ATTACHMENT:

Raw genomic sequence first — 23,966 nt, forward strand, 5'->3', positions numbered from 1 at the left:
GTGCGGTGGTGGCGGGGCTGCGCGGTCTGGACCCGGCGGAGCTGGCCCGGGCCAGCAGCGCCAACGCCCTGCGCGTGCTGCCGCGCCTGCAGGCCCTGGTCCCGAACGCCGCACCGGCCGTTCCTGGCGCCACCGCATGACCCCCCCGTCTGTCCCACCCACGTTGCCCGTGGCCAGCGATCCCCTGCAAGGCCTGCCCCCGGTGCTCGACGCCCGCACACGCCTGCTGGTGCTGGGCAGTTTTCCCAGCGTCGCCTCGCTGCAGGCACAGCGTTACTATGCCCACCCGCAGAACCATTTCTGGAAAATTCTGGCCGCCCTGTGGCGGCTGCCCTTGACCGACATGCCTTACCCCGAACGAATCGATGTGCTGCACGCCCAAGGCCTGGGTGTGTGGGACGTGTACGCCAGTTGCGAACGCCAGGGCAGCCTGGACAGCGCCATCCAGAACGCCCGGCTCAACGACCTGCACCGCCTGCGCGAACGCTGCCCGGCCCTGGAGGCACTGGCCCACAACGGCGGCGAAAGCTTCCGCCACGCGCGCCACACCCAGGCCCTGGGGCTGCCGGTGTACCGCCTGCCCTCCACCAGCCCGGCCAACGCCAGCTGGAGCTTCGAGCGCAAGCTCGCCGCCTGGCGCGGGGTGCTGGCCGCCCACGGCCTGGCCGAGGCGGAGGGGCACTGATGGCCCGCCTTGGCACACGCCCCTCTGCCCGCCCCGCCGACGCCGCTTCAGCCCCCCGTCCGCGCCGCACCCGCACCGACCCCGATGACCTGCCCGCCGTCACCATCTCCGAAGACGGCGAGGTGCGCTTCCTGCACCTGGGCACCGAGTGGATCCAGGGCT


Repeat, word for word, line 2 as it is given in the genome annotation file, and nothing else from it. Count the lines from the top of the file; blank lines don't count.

GTGCGGTGGTGGCGGGGCTGCGCGGTCTGGACCCGGCGGAGCTGGCCCGGGCCAGCAGCGCCAACGCCCTGCGCGTGCTGCCGCGCCTGCAGGCCCTGGTCCCGAACGCCGCACCGGCCGTTCCTGGCGCCACCGCATGACCCCCCCGTCTGTCCCACCCACGTTGCCCGTGGCCAGCGATCCCCTGCAAGGCCTGCCCCCGGTGCTCGACGCCCGCACACGCCTGCTGGTGCTGGGCAGTTTTCCCAGCGTCGCCTCGCTGCAGGCACAGCGTTACTATGCCCACCCGCAGAACCATTTCTGGAAAATTCTGGCCGCCCTGTGGCGGCTGCCCTTGACCGACATGCCTTACCCCGAACGAATCGATGTGCTGCACGCCCAAGGCCTGGGTGTGTGGGACGTGTACGCCAGTTGCGAACGCCAGGGCAGCCTGGACAGCGCCATCCAGAACGCCCGGCTCAACGACCTGCACCGCCTGCGCGAACGCTGCCCGGCCCTGGAGGCACTGGCCCACAACGGCGGCGAAAGCTTCCGCCACGCGCGCCACACCCAGGCCCTGGGGCTGCCGGTGTACCGCCTGCCCTCCACCAGCCCGGCCAACGCCAGCTGGAGCTTCGAGCGCAAGCTCGCCGCCTGGCGCGGGGTGCTGGCCGCCCACGGCCTGGCCGAGGCGGAGGGGCACTGATGGCCCGCCTTGGCACACGCCCCTCTGCCCGCCCCGCCGACGCCGCTTCAGCCCCCCGTCCGCGCCGCACCCGCACCGACCCCGATGACCTGCCCGCCGTCACCATCTCCGAAGACGGCGAGGTGCGCTTCCTGCACCTGGGCACCGAGTGGATCCAGGGCT